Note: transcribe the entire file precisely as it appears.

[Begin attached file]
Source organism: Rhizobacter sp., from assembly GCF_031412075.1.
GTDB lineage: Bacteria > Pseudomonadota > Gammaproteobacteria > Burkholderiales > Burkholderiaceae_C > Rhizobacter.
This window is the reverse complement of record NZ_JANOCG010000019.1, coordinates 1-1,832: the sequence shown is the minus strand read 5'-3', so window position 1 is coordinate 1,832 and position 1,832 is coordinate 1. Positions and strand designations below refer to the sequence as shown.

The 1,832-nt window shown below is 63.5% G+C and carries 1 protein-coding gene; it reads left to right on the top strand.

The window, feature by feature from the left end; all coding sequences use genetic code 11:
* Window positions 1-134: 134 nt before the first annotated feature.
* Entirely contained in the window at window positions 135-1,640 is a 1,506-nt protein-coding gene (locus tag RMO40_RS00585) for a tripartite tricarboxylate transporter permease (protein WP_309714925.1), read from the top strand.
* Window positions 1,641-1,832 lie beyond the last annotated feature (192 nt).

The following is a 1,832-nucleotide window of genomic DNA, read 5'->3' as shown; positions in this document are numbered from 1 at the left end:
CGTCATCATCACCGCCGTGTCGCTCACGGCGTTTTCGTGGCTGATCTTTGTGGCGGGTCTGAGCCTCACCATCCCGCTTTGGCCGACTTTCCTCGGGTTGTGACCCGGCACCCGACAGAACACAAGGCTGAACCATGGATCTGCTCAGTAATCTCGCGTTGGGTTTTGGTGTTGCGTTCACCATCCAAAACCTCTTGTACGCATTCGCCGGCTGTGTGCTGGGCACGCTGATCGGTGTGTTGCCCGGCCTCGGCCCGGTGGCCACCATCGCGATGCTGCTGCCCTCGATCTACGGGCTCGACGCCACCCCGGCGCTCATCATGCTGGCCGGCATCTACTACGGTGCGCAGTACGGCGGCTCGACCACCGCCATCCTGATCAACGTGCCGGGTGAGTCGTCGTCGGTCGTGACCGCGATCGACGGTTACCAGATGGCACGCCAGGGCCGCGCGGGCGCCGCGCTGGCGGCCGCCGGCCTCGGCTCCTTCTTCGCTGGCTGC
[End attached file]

Source organism: Rhizobacter sp., from assembly GCF_031412075.1.
GTDB lineage: Bacteria > Pseudomonadota > Gammaproteobacteria > Burkholderiales > Burkholderiaceae_C > Rhizobacter.
This window is the reverse complement of record NZ_JANOCG010000019.1, coordinates 1-1,832: the sequence shown is the minus strand read 5'-3', so window position 1 is coordinate 1,832 and position 1,832 is coordinate 1. Positions and strand designations below refer to the sequence as shown.

The 1,832-nt window shown below is 63.5% G+C and carries 1 protein-coding gene; it reads left to right on the top strand.

The window, feature by feature from the left end; all coding sequences use genetic code 11:
* Window positions 1-134: 134 nt before the first annotated feature.
* Entirely contained in the window at window positions 135-1,640 is a 1,506-nt protein-coding gene (locus tag RMO40_RS00585) for a tripartite tricarboxylate transporter permease (protein WP_309714925.1), read from the top strand.
* Window positions 1,641-1,832 lie beyond the last annotated feature (192 nt).

The following is a 1,832-nucleotide window of genomic DNA, read 5'->3' as shown; positions in this document are numbered from 1 at the left end:
CGTCATCATCACCGCCGTGTCGCTCACGGCGTTTTCGTGGCTGATCTTTGTGGCGGGTCTGAGCCTCACCATCCCGCTTTGGCCGACTTTCCTCGGGTTGTGACCCGGCACCCGACAGAACACAAGGCTGAACCATGGATCTGCTCAGTAATCTCGCGTTGGGTTTTGGTGTTGCGTTCACCATCCAAAACCTCTTGTACGCATTCGCCGGCTGTGTGCTGGGCACGCTGATCGGTGTGTTGCCCGGCCTCGGCCCGGTGGCCACCATCGCGATGCTGCTGCCCTCGATCTACGGGCTCGACGCCACCCCGGCGCTCATCATGCTGGCCGGCATCTACTACGGTGCGCAGTACGGCGGCTCGACCACCGCCATCCTGATCAACGTGCCGGGTGAGTCGTCGTCGGTCGTGACCGCGATCGACGGTTACCAGATGGCACGCCAGGGCCGCGCGGGCGCCGCGCTGGCGGCCGCCGGCCTCGGCTCCTTCTTCGCTGGCTGC